Fine Musical Instruments Online
Italian Brass-mounted Violin or Viola Case, Possibly the Workshop of Antonio Stradivari, c. 1730, leather-bound and tack-decorated, the interior lined with foliate pattern paper, ht. 7, wd. 31 3/4, dp. 12 1/4 in.
Provenance: The collection of Dr. Glenn P. Wood.
Literature: The Art & History of Violin Cases, 2008, p. 15-16, illustrated.
N.B. "This case is decorated with 1223 hand beaten nails which chemical analysis showed to have been originally covered with gold. 820 of them decorate the lid alone. Careful examination shows that underneath the leather, two handwrought iron hinges completely encircle the case, each being 35 inches long and 1 inch wide. One can only surmise that the labour invested in creating this case and all its component parts must have been comparable to that used in making the instrument it contained.
This is the case that started it all. On a trip to England in 2006, I found this case in a dark corner of a shop. It was unlike any case I had ever seen before and I knew I had to have it. According to the shop owner, it was a Cremona case and only recently arrived. We agreed on a price and I decided to hand carry it back to the USA with the intention of doing some research to find out more about it. It caused a minor sensation as I carried it through arrivals at Kennedy Airport in New York. Many people stopped me and wanted to know more about it. Back in those days, immigration officers were much more friendly and the one that checked my passport asked me if I had another one for my distinguished companion.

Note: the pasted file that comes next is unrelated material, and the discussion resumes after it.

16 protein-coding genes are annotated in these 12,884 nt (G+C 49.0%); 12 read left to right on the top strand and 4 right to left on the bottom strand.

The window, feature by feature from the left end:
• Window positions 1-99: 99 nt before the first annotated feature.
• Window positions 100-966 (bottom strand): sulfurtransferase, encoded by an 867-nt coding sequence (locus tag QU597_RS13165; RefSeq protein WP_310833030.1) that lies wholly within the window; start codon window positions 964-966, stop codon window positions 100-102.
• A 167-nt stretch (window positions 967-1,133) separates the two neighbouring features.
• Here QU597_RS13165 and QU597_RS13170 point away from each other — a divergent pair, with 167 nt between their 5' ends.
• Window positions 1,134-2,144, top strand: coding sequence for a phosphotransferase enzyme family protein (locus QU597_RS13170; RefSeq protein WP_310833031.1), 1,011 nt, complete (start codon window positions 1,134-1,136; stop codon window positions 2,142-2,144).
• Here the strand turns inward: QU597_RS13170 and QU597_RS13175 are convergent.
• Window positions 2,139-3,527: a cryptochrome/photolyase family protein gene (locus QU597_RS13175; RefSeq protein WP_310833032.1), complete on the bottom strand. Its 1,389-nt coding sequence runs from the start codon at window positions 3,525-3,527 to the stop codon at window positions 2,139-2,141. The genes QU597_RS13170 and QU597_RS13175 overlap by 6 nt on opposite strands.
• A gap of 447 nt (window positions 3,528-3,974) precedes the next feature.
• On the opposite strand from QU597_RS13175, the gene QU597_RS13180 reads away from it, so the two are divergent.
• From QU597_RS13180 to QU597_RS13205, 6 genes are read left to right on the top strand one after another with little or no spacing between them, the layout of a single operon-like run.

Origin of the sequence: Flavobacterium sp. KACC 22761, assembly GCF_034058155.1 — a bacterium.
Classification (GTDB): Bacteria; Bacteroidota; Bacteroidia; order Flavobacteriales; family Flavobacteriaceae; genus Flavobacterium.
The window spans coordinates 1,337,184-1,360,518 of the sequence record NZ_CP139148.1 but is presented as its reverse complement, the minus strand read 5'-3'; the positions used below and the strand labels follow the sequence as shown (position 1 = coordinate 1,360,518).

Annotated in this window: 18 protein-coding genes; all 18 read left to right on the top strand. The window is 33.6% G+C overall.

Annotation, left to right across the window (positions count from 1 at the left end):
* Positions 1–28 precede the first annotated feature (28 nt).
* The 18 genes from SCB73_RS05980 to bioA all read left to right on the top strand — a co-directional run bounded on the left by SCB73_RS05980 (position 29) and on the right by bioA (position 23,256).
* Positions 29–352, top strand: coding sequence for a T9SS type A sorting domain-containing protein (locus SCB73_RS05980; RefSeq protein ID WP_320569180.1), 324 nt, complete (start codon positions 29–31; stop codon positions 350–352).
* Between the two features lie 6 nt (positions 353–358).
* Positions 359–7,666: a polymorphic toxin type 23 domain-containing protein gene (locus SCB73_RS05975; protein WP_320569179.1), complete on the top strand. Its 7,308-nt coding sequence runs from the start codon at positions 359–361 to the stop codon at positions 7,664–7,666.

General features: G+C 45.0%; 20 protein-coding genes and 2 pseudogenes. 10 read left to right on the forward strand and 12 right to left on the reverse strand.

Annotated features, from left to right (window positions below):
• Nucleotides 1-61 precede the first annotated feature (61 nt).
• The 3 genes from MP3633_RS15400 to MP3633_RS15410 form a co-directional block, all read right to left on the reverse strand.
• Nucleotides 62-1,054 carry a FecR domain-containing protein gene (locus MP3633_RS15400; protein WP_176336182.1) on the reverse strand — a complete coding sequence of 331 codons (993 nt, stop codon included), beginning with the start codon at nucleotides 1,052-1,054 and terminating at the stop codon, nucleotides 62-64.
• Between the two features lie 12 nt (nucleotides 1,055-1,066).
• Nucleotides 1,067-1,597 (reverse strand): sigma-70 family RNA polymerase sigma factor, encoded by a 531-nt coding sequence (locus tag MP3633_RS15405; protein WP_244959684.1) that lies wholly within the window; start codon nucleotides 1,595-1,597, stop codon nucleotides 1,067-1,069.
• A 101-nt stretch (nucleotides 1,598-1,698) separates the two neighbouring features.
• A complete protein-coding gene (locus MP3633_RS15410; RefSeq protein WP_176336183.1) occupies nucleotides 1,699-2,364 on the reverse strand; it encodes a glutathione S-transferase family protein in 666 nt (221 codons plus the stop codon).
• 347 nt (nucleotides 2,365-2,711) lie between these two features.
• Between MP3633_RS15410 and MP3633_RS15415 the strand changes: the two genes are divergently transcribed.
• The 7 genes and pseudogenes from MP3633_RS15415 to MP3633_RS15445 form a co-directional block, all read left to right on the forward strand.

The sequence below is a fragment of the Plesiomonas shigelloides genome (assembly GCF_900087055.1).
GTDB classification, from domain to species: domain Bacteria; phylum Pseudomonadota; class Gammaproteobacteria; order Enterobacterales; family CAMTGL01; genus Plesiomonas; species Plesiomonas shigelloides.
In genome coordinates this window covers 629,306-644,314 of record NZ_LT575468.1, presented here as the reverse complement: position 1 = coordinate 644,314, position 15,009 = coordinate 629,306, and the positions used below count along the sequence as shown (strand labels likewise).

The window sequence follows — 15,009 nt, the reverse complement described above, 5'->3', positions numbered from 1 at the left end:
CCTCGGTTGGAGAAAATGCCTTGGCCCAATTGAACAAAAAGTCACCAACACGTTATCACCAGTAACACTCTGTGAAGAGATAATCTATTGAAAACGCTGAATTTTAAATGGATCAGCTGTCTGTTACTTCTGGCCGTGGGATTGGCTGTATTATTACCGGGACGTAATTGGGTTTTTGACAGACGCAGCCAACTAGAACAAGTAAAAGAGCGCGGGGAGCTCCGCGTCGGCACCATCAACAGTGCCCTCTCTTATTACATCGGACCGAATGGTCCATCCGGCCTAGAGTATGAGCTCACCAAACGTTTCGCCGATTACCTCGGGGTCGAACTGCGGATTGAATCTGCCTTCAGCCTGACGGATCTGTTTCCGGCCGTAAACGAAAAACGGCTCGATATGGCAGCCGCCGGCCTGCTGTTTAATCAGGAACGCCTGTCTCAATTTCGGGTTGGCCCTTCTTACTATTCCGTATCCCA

It caused a similar reaction when I displayed it at one of the conventions of the Violin Society of America, and that was when the idea was muted to portray a violin case on the cover of that distinguish journal and include a pioneering article about historical violin cases.
By that time I had discovered that there were no reference books about violin cases and so, with my collection rapidly growing, stimulated by the acquisition of this case, I decided to write my own book."
Items may have wear and tear, imperfections, or the effects of aging. Any condition statement given, as a courtesy to a client, is only an opinion and should not be treated as a statement of fact. Skinner shall have no responsibility for any error or omission.